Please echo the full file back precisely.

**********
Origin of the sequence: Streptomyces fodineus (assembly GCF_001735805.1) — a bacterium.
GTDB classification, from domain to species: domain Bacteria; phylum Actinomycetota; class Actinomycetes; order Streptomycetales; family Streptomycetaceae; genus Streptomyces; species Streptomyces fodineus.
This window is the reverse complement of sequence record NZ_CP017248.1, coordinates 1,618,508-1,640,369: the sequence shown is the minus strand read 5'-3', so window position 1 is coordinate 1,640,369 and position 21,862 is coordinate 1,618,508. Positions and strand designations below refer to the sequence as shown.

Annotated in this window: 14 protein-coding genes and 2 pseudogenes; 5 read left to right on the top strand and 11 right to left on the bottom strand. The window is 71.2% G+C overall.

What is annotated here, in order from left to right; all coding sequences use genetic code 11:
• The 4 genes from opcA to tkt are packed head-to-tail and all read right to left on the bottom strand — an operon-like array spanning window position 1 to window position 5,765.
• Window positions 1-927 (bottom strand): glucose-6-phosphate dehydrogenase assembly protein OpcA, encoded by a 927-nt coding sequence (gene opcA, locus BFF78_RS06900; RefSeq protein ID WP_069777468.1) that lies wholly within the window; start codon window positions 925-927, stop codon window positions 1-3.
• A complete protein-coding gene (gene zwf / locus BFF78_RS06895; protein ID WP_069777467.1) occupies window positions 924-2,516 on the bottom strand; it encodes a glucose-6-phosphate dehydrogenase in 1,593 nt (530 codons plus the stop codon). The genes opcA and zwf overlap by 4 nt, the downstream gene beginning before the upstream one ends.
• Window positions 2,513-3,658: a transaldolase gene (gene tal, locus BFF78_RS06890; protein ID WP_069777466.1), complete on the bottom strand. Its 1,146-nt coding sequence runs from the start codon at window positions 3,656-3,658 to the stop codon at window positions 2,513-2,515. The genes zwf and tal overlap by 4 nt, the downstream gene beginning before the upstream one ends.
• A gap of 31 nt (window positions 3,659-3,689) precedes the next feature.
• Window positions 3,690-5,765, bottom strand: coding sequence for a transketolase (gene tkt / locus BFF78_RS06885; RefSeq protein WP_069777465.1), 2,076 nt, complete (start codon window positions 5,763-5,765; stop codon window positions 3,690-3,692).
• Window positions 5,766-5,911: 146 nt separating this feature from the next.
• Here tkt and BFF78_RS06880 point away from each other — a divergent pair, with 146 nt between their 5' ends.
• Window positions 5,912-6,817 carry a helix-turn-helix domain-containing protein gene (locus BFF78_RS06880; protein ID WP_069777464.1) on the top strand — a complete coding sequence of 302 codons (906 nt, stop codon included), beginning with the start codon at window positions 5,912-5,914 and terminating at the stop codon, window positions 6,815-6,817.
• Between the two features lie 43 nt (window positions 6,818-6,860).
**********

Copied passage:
Origin of the sequence: Streptomyces fodineus (assembly GCF_001735805.1) — a bacterium.
GTDB classification, from domain to species: domain Bacteria; phylum Actinomycetota; class Actinomycetes; order Streptomycetales; family Streptomycetaceae; genus Streptomyces; species Streptomyces fodineus.
This window is the reverse complement of sequence record NZ_CP017248.1, coordinates 1,618,508-1,640,369: the sequence shown is the minus strand read 5'-3', so window position 1 is coordinate 1,640,369 and position 21,862 is coordinate 1,618,508. Positions and strand designations below refer to the sequence as shown.

Annotated in this window: 14 protein-coding genes and 2 pseudogenes; 5 read left to right on the top strand and 11 right to left on the bottom strand. The window is 71.2% G+C overall.

What is annotated here, in order from left to right; all coding sequences use genetic code 11:
• The 4 genes from opcA to tkt are packed head-to-tail and all read right to left on the bottom strand — an operon-like array spanning window position 1 to window position 5,765.
• Window positions 1-927 (bottom strand): glucose-6-phosphate dehydrogenase assembly protein OpcA, encoded by a 927-nt coding sequence (gene opcA, locus BFF78_RS06900; RefSeq protein ID WP_069777468.1) that lies wholly within the window; start codon window positions 925-927, stop codon window positions 1-3.
• A complete protein-coding gene (gene zwf / locus BFF78_RS06895; protein ID WP_069777467.1) occupies window positions 924-2,516 on the bottom strand; it encodes a glucose-6-phosphate dehydrogenase in 1,593 nt (530 codons plus the stop codon). The genes opcA and zwf overlap by 4 nt, the downstream gene beginning before the upstream one ends.
• Window positions 2,513-3,658: a transaldolase gene (gene tal, locus BFF78_RS06890; protein ID WP_069777466.1), complete on the bottom strand. Its 1,146-nt coding sequence runs from the start codon at window positions 3,656-3,658 to the stop codon at window positions 2,513-2,515. The genes zwf and tal overlap by 4 nt, the downstream gene beginning before the upstream one ends.
• A gap of 31 nt (window positions 3,659-3,689) precedes the next feature.
• Window positions 3,690-5,765, bottom strand: coding sequence for a transketolase (gene tkt / locus BFF78_RS06885; RefSeq protein WP_069777465.1), 2,076 nt, complete (start codon window positions 5,763-5,765; stop codon window positions 3,690-3,692).
• Window positions 5,766-5,911: 146 nt separating this feature from the next.
• Here tkt and BFF78_RS06880 point away from each other — a divergent pair, with 146 nt between their 5' ends.
• Window positions 5,912-6,817 carry a helix-turn-helix domain-containing protein gene (locus BFF78_RS06880; protein ID WP_069777464.1) on the top strand — a complete coding sequence of 302 codons (906 nt, stop codon included), beginning with the start codon at window positions 5,912-5,914 and terminating at the stop codon, window positions 6,815-6,817.
• Between the two features lie 43 nt (window positions 6,818-6,860).